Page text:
- Case report
- Open Access
Extra-gastrointestinal stromal tumor of the pancreas: case report and review of the literature
World Journal of Surgical Oncologyvolume 12, Article number: 105 (2014)
Primary extra-gastrointestinal stromal tumor (EGISTs) arising in the pancreas is extremely rare: only 20 cases have previously been reported in the English literature from 2000 to 2013. We reported a case of EGIST of the pancreas in a 69-year-old woman who presented with abdominal pain and with a solid, heterogeneously enhancing neoplasm in the uncinate process of the pancreas, revealed preoperatively by an abdominal computed tomography scan. A diagnosis of neuroendocrine tumor was suggested. Positron emission tomography with 68Ga-DOTATOC did not show pathological accumulation of the tracer in the pancreas. The patient underwent enucleation, under ultrasonic guidance, of the pancreatic tumor that emerged to the surface of the pancreas. Histopathology and immunohistochemical examination confirmed the final diagnosis of EGIST of the pancreas (CD117+), with one mitosis per 50 high-power fields. Although rarely, GIST can involve the pancreas as a primary site, and this tumor should be considered in the differential diagnosis of pancreatic neoplasms.
Gastrointestinal stromal tumors (GIST) are the most common mesenchymal tumors of the gastrointestinal tract, with an annual incidence of 10 to 20 per million . GISTs are neoplasms arising from, or differentiating along, a line similar to the gastrointestinal pacemaker cells, the interstitial cells of Cajal (ICCs) [2–4]. ICCs form a network around the myenteric plexus and within the muscolaris propriae of the gastrointestinal wall. GISTs may occur in the entire length of gastrointestinal tract from the esophagus to the anus; however, the most common sites are stomach (60%), small intestine (30%), rectum (5%), and esophagus (<5%) . Duodenal GISTs constitute 30% of primary duodenal tumors and less than 5% of gastrointestinal stromal tumors [5–7]. Sometimes, these tumors may arise from the omentum, mesentery, gallbladder, and retroperitoneum, adjacent, but separate from the stomach and the intestine [8–10]; in this case the neoplasm is defined as ‘extra-gastrointestinal stromal tumors’ (EGISTs). EGISTs do not display connection to the wall or the serosal surface of the viscera. EGISTs arising in the pancreas are extremely rare, and only 20 cases have been reported in the literature from 2000 to 2013 [11–31]. We present a new case of a pancreatic EGIST misinterpreted as non-functioning endocrine tumor, in a 69-year-old woman. A review of the literature is also included.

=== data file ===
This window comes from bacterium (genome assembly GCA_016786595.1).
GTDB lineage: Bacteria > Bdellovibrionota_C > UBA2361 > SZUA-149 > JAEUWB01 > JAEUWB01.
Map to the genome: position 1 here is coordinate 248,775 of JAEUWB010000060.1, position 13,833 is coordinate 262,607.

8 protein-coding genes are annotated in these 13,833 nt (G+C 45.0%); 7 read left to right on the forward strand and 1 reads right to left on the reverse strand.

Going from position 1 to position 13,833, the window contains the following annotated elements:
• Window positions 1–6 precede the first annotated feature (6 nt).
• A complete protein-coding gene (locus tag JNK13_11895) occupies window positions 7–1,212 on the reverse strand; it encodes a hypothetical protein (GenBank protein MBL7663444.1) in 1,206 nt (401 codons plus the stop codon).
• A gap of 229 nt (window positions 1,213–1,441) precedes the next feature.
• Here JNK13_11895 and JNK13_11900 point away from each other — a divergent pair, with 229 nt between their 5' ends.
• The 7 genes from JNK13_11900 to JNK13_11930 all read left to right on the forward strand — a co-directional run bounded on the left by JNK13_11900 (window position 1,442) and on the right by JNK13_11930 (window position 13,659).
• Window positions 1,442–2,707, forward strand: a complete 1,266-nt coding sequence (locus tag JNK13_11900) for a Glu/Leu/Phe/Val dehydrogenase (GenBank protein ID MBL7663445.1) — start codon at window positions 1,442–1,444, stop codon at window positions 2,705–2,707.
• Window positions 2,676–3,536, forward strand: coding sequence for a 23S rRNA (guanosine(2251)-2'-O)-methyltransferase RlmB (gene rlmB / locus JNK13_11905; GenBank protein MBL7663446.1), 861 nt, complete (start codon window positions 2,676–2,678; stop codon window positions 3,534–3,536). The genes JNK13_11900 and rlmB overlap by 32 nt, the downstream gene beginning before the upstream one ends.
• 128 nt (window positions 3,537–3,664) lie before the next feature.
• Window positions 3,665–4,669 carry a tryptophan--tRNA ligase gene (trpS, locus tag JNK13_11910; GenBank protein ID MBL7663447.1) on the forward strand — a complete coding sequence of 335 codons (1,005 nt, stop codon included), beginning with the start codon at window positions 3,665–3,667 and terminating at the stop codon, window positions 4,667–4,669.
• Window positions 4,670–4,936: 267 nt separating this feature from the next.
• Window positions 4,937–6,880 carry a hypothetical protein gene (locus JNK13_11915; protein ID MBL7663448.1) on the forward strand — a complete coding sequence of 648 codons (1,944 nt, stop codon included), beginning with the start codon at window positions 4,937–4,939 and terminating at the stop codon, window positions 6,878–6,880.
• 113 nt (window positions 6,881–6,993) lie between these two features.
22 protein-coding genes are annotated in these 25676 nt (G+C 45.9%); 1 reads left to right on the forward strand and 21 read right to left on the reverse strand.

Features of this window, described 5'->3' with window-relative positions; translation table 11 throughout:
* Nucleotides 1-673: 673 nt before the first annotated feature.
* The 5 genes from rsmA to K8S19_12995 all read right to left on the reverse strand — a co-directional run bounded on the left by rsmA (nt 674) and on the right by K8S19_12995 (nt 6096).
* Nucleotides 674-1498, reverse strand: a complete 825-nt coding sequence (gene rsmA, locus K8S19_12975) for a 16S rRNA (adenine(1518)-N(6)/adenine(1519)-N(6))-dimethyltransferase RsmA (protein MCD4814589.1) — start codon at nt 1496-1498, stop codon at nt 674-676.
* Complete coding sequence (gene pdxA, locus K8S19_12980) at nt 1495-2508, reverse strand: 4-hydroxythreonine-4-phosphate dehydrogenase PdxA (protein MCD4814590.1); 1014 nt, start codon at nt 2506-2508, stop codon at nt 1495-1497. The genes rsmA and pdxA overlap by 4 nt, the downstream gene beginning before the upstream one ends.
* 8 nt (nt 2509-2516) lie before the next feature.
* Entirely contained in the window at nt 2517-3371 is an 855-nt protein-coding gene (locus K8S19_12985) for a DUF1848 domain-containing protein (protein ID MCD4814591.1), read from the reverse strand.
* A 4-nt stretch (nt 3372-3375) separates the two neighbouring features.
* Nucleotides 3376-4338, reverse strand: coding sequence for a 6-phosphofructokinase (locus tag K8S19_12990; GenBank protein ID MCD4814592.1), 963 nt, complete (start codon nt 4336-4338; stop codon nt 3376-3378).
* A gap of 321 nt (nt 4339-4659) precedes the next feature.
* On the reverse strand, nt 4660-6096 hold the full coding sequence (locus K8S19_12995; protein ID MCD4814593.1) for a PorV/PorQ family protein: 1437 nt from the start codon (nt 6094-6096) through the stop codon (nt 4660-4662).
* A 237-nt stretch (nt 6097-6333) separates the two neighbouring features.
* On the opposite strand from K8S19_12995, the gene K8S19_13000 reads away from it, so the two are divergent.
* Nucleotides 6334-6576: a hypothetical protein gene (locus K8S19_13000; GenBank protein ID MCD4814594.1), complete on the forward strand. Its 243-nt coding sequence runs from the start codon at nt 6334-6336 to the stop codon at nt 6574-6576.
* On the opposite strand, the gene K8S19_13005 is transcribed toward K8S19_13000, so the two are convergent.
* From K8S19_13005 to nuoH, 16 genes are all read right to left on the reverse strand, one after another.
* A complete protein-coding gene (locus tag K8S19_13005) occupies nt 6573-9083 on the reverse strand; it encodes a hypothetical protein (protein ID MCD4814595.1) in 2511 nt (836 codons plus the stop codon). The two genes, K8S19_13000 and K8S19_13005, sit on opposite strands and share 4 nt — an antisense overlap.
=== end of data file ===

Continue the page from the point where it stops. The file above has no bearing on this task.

A 69-year-old woman presented in March 2013 with abdominal pain localized in the right hyphocondrium. There was no history of vomiting, gastrointestinal bleeding, jaundice, anorexia, or weight loss. Abdominal ultrasonography did not show pathologic features, but the pancreas was not clearly visualized. Contrast-enhanced computed tomography (CT) of the abdomen (Figure 1) revealed a solid, hypervascular nodule in the uncinate process of the pancreas, measuring 22 × 15 mm. The possibility of a neuroendocrine tumor was considered; therefore she underwent Gallium-68 somatostatin receptor positron emission tomography (PET) (68Ga-DOTATOC), without evidence of neoplasms with pathologic expression of somatostatin receptors. Routine laboratory investigations, exocrine and endocrine serum markers, and hormonal panel were within normal limits, except for CEA: 5.7 ug/L ( reference value <5 ug/L). Endoscopic ultrasound (EUS) confirmed a 2-cm hypoechoic tumor in the head of the pancreas; fine-needle aspiration of the lesion was not available at that moment. At laparotomy, in April 2013, a well-demarcated, red nodule was identified in the uncinate process of the pancreas; no attach with the duodenal wall was found. Intraoperative sonography showed that the 2-cm hypoechoic mass was separated from the main pancreatic duct. Careful enucleation of the tumor with Harmonic scalpel, under ultrasound guidance, was successfully performed. Pancreatic capsula was closed with interrupted, absorbable stitches. The postoperative course was uneventful, and the patient was discharged 7 days after surgery. Macroscopic examination showed a 2.4 cm well defined, ovoid mass. Microscopically, the tumor was composed of spindle cells, with focal atypia (Figure 2). The mitotic count was one mitoses/50 high power fields (HPFs). Immunohistochemical examination showed neoplastic cells diffusely positive for antibodies against CD 117 (Figure 3), focally positive for CD34 (Figure 4) and smooth muscle actin, while cells were negative for desmin. A diagnosis of pancreatic GIST with low risk of malignancy has been placed, pT2N0M0, stage I according to TNM (AJCC) classification . On molecular genetic examination, deletion of three nucleotides in exon 11 of c-Kit was found. She did not receive any adjuvant therapy after surgery; 12 months later she is in good general condition and there is no evidence of recurrent disease.